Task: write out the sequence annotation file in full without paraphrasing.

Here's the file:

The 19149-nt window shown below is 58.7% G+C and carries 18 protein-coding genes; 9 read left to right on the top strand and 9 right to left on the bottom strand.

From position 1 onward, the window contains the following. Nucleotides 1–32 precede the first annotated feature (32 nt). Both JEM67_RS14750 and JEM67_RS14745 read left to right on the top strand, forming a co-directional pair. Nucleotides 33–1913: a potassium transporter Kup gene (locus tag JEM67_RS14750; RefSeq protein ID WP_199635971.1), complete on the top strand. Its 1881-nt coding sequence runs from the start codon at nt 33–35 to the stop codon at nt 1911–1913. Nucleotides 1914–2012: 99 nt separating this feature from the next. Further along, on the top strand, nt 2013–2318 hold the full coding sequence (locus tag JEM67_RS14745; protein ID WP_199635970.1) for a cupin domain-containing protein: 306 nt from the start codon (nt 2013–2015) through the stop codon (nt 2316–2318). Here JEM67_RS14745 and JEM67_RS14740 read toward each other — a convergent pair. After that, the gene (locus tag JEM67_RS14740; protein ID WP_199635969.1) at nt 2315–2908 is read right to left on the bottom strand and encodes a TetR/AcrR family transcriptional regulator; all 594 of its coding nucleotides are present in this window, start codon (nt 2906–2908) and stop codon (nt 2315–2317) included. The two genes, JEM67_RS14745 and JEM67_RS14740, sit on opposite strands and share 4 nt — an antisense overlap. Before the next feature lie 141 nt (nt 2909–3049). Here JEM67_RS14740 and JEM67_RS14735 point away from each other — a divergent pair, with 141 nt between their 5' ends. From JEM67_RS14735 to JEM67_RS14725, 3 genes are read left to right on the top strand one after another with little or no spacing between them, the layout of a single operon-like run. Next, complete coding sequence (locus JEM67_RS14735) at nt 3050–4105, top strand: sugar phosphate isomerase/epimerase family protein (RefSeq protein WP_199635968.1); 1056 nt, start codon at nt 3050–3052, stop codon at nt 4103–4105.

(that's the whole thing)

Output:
The 19149-nt window shown below is 58.7% G+C and carries 18 protein-coding genes; 9 read left to right on the top strand and 9 right to left on the bottom strand.

From position 1 onward, the window contains the following. Nucleotides 1–32 precede the first annotated feature (32 nt). Both JEM67_RS14750 and JEM67_RS14745 read left to right on the top strand, forming a co-directional pair. Nucleotides 33–1913: a potassium transporter Kup gene (locus tag JEM67_RS14750; RefSeq protein ID WP_199635971.1), complete on the top strand. Its 1881-nt coding sequence runs from the start codon at nt 33–35 to the stop codon at nt 1911–1913. Nucleotides 1914–2012: 99 nt separating this feature from the next. Further along, on the top strand, nt 2013–2318 hold the full coding sequence (locus tag JEM67_RS14745; protein ID WP_199635970.1) for a cupin domain-containing protein: 306 nt from the start codon (nt 2013–2015) through the stop codon (nt 2316–2318). Here JEM67_RS14745 and JEM67_RS14740 read toward each other — a convergent pair. After that, the gene (locus tag JEM67_RS14740; protein ID WP_199635969.1) at nt 2315–2908 is read right to left on the bottom strand and encodes a TetR/AcrR family transcriptional regulator; all 594 of its coding nucleotides are present in this window, start codon (nt 2906–2908) and stop codon (nt 2315–2317) included. The two genes, JEM67_RS14745 and JEM67_RS14740, sit on opposite strands and share 4 nt — an antisense overlap. Before the next feature lie 141 nt (nt 2909–3049). Here JEM67_RS14740 and JEM67_RS14735 point away from each other — a divergent pair, with 141 nt between their 5' ends. From JEM67_RS14735 to JEM67_RS14725, 3 genes are read left to right on the top strand one after another with little or no spacing between them, the layout of a single operon-like run. Next, complete coding sequence (locus JEM67_RS14735) at nt 3050–4105, top strand: sugar phosphate isomerase/epimerase family protein (RefSeq protein WP_199635968.1); 1056 nt, start codon at nt 3050–3052, stop codon at nt 4103–4105.